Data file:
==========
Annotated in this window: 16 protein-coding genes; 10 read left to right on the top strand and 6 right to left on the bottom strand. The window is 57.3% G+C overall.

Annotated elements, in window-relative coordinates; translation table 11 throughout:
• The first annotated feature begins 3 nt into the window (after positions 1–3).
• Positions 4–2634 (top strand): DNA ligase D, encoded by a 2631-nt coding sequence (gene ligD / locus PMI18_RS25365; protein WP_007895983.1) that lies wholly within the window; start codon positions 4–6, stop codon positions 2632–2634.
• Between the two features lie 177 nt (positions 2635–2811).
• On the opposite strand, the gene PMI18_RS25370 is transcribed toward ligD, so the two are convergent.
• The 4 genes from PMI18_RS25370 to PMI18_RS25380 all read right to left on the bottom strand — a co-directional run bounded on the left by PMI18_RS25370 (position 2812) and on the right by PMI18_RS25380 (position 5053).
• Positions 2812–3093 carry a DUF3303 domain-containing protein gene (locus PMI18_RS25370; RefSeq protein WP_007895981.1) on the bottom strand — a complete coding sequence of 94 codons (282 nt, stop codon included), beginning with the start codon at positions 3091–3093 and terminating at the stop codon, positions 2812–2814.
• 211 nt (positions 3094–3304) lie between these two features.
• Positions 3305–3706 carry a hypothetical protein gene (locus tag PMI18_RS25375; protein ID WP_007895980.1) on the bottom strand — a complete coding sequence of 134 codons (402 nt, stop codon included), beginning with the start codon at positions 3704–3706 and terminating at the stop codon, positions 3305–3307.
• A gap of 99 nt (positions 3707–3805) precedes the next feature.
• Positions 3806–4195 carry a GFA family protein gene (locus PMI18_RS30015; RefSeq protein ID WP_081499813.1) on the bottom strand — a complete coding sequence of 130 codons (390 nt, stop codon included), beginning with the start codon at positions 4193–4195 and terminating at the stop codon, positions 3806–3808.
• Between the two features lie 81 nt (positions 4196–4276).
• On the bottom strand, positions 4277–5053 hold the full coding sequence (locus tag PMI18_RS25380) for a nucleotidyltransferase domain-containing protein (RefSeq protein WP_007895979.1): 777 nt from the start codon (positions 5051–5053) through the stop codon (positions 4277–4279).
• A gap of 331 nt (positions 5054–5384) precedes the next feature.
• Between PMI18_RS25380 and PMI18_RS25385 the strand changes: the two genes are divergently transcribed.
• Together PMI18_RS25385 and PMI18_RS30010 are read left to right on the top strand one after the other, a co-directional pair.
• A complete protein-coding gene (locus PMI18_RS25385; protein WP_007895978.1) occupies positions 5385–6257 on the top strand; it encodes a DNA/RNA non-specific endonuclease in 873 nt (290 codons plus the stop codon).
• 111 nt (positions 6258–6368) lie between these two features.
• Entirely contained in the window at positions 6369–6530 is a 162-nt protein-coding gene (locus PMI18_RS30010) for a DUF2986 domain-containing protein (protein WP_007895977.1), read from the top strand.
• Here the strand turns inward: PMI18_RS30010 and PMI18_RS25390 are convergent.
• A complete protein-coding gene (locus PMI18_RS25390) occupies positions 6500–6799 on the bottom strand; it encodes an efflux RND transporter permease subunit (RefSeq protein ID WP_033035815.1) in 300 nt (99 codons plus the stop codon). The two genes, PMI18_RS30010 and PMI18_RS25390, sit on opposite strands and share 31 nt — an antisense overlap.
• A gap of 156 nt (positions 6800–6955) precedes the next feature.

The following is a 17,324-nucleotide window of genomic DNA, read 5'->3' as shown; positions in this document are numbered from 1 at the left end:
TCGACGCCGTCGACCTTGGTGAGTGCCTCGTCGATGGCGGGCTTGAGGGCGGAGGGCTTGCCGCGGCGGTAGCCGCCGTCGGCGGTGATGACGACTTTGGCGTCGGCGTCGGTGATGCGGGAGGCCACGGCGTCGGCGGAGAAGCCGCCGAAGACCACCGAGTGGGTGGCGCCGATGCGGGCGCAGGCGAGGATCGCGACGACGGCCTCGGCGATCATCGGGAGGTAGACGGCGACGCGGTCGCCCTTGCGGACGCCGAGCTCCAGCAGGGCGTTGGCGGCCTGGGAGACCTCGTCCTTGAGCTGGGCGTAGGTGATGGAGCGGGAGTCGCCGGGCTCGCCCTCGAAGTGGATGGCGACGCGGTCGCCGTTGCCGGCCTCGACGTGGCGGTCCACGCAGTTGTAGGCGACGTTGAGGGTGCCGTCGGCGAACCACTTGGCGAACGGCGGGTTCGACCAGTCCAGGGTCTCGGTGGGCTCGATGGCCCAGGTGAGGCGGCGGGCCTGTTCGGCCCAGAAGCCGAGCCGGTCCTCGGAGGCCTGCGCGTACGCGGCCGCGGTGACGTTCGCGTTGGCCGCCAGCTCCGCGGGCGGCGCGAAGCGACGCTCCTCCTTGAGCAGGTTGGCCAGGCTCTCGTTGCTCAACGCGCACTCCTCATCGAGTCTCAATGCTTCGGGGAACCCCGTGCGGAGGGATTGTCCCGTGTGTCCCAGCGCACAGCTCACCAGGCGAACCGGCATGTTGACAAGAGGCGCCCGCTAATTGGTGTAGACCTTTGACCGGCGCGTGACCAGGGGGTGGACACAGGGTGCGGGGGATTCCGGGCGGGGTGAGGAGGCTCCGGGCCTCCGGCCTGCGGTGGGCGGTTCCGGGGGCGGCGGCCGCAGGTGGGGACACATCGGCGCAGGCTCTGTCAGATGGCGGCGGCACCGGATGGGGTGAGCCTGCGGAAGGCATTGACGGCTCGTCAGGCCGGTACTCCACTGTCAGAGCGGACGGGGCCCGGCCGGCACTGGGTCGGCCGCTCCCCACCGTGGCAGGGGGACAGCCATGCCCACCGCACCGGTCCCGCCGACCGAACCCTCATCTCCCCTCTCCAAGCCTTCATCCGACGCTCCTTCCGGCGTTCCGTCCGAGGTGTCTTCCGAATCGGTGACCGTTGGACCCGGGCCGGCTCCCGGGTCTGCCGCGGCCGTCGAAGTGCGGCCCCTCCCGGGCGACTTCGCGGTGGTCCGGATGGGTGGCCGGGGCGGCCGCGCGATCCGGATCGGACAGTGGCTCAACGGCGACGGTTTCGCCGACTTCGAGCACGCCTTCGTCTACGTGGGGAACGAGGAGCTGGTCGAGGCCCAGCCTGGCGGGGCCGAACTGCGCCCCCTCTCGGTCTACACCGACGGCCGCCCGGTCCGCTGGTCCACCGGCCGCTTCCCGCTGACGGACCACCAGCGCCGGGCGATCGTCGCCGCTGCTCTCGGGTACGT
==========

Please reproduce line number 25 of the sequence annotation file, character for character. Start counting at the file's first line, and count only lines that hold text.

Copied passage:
TCGACGCCGTCGACCTTGGTGAGTGCCTCGTCGATGGCGGGCTTGAGGGCGGAGGGCTTGCCGCGGCGGTAGCCGCCGTCGGCGGTGATGACGACTTTGGCGTCGGCGTCGGTGATGCGGGAGGCCACGGCGTCGGCGGAGAAGCCGCCGAAGACCACCGAGTGGGTGGCGCCGATGCGGGCGCAGGCGAGGATCGCGACGACGGCCTCGGCGATCATCGGGAGGTAGACGGCGACGCGGTCGCCCTTGCGGACGCCGAGCTCCAGCAGGGCGTTGGCGGCCTGGGAGACCTCGTCCTTGAGCTGGGCGTAGGTGATGGAGCGGGAGTCGCCGGGCTCGCCCTCGAAGTGGATGGCGACGCGGTCGCCGTTGCCGGCCTCGACGTGGCGGTCCACGCAGTTGTAGGCGACGTTGAGGGTGCCGTCGGCGAACCACTTGGCGAACGGCGGGTTCGACCAGTCCAGGGTCTCGGTGGGCTCGATGGCCCAGGTGAGGCGGCGGGCCTGTTCGGCCCAGAAGCCGAGCCGGTCCTCGGAGGCCTGCGCGTACGCGGCCGCGGTGACGTTCGCGTTGGCCGCCAGCTCCGCGGGCGGCGCGAAGCGACGCTCCTCCTTGAGCAGGTTGGCCAGGCTCTCGTTGCTCAACGCGCACTCCTCATCGAGTCTCAATGCTTCGGGGAACCCCGTGCGGAGGGATTGTCCCGTGTGTCCCAGCGCACAGCTCACCAGGCGAACCGGCATGTTGACAAGAGGCGCCCGCTAATTGGTGTAGACCTTTGACCGGCGCGTGACCAGGGGGTGGACACAGGGTGCGGGGGATTCCGGGCGGGGTGAGGAGGCTCCGGGCCTCCGGCCTGCGGTGGGCGGTTCCGGGGGCGGCGGCCGCAGGTGGGGACACATCGGCGCAGGCTCTGTCAGATGGCGGCGGCACCGGATGGGGTGAGCCTGCGGAAGGCATTGACGGCTCGTCAGGCCGGTACTCCACTGTCAGAGCGGACGGGGCCCGGCCGGCACTGGGTCGGCCGCTCCCCACCGTGGCAGGGGGACAGCCATGCCCACCGCACCGGTCCCGCCGACCGAACCCTCATCTCCCCTCTCCAAGCCTTCATCCGACGCTCCTTCCGGCGTTCCGTCCGAGGTGTCTTCCGAATCGGTGACCGTTGGACCCGGGCCGGCTCCCGGGTCTGCCGCGGCCGTCGAAGTGCGGCCCCTCCCGGGCGACTTCGCGGTGGTCCGGATGGGTGGCCGGGGCGGCCGCGCGATCCGGATCGGACAGTGGCTCAACGGCGACGGTTTCGCCGACTTCGAGCACGCCTTCGTCTACGTGGGGAACGAGGAGCTGGTCGAGGCCCAGCCTGGCGGGGCCGAACTGCGCCCCCTCTCGGTCTACACCGACGGCCGCCCGGTCCGCTGGTCCACCGGCCGCTTCCCGCTGACGGACCACCAGCGCCGGGCGATCGTCGCCGCTGCTCTCGGGTACGT